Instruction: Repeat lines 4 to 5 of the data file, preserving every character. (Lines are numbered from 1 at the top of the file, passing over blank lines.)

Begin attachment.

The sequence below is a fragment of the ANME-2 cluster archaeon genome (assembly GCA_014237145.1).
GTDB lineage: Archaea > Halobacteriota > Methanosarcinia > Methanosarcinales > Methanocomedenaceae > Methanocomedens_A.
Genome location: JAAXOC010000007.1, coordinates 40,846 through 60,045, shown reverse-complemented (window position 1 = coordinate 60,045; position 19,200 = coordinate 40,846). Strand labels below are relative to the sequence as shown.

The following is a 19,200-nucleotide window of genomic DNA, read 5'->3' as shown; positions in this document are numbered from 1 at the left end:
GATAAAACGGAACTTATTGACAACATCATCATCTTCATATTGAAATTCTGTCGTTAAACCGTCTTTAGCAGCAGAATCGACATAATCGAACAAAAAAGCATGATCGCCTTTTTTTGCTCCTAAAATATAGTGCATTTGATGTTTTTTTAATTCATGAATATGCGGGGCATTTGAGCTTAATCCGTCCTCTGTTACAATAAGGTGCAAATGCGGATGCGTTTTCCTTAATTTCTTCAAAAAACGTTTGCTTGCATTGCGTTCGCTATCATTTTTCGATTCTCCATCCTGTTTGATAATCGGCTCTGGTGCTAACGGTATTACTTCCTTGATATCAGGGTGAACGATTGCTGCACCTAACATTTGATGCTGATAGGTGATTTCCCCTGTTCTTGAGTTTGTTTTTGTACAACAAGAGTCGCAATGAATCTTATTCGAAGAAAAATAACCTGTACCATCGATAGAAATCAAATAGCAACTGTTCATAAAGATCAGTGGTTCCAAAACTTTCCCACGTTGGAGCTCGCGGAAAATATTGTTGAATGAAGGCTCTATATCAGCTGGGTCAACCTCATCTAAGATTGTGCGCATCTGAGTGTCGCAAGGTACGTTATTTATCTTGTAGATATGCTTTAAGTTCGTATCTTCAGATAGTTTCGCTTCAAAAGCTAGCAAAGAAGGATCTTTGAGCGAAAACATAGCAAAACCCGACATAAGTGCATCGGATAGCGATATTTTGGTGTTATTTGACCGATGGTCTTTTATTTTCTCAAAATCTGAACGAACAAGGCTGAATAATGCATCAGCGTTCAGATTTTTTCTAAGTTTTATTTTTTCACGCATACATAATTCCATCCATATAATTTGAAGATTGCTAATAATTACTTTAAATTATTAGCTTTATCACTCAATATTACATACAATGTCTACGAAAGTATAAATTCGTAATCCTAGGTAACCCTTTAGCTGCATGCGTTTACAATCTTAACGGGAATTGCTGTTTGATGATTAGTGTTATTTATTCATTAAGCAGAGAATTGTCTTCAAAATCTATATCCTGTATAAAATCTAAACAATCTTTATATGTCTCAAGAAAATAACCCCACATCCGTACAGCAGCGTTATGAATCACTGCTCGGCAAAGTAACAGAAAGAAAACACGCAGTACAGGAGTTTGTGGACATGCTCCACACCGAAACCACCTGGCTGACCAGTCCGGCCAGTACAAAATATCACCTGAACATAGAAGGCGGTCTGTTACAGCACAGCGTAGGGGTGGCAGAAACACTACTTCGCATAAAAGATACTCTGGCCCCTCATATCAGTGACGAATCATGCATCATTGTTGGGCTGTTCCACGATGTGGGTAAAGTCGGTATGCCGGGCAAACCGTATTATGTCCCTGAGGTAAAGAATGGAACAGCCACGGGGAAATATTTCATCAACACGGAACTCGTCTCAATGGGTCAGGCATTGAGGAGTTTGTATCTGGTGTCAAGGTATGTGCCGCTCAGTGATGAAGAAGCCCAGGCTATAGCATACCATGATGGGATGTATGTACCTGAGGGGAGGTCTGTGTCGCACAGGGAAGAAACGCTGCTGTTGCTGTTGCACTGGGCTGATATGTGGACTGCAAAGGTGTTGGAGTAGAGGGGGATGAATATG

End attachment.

The following is a 19,200-nucleotide window of genomic DNA, read 5'->3' as shown; positions in this document are numbered from 1 at the left end:
GATAAAACGGAACTTATTGACAACATCATCATCTTCATATTGAAATTCTGTCGTTAAACCGTCTTTAGCAGCAGAATCGACATAATCGAACAAAAAAGCATGATCGCCTTTTTTTGCTCCTAAAATATAGTGCATTTGATGTTTTTTTAATTCATGAATATGCGGGGCATTTGAGCTTAATCCGTCCTCTGTTACAATAAGGTGCAAATGCGGATGCGTTTTCCTTAATTTCTTCAAAAAACGTTTGCTTGCATTGCGTTCGCTATCATTTTTCGATTCTCCATCCTGTTTGATAATCGGCTCTGGTGCTAACGGTATTACTTCCTTGATATCAGGGTGAACGATTGCTGCACCTAACATTTGATGCTGATAGGTGATTTCCCCTGTTCTTGAGTTTGTTTTTGTACAACAAGAGTCGCAATGAATCTTATTCGAAGAAAAATAACCTGTACCATCGATAGAAATCAAATAGCAACTGTTCATAAAGATCAGTGGTTCCAAAACTTTCCCACGTTGGAGCTCGCGGAAAATATTGTTGAATGAAGGCTCTATATCAGCTGGGTCAACCTCATCTAAGATTGTGCGCATCTGAGTGTCGCAAGGTACGTTATTTATCTTGTAGATATGCTTTAAGTTCGTATCTTCAGATAGTTTCGCTTCAAAAGCTAGCAAAGAAGGATCTTTGAGCGAAAACATAGCAAAACCCGACATAAGTGCATCGGATAGCGATATTTTGGTGTTATTTGACCGATGGTCTTTTATTTTCTCAAAATCTGAACGAACAAGGCTGAATAATGCATCAGCGTTCAGATTTTTTCTAAGTTTTATTTTTTCACGCATACATAATTCCATCCATATAATTTGAAGATTGCTAATAATTACTTTAAATTATTAGCTTTATCACTCAATATTACATACAATGTCTACGAAAGTATAAATTCGTAATCCTAGGTAACCCTTTAGCTGCATGCGTTTACAATCTTAACGGGAATTGCTGTTTGATGATTAGTGTTATTTATTCATTAAGCAGAGAATTGTCTTCAAAATCTATATCCTGTATAAAATCTAAACAATCTTTATATGTCTCAAGAAAATAACCCCACATCCGTACAGCAGCGTTATGAATCACTGCTCGGCAAAGTAACAGAAAGAAAACACGCAGTACAGGAGTTTGTGGACATGCTCCACACCGAAACCACCTGGCTGACCAGTCCGGCCAGTACAAAATATCACCTGAACATAGAAGGCGGTCTGTTACAGCACAGCGTAGGGGTGGCAGAAACACTACTTCGCATAAAAGATACTCTGGCCCCTCATATCAGTGACGAATCATGCATCATTGTTGGGCTGTTCCACGATGTGGGTAAAGTCGGTATGCCGGGCAAACCGTATTATGTCCCTGAGGTAAAGAATGGAACAGCCACGGGGAAATATTTCATCAACACGGAACTCGTCTCAATGGGTCAGGCATTGAGGAGTTTGTATCTGGTGTCAAGGTATGTGCCGCTCAGTGATGAAGAAGCCCAGGCTATAGCATACCATGATGGGATGTATGTACCTGAGGGGAGGTCTGTGTCGCACAGGGAAGAAACGCTGCTGTTGCTGTTGCACTGGGCTGATATGTGGACTGCAAAGGTGTTGGAGTAGAGGGGGATGAATATG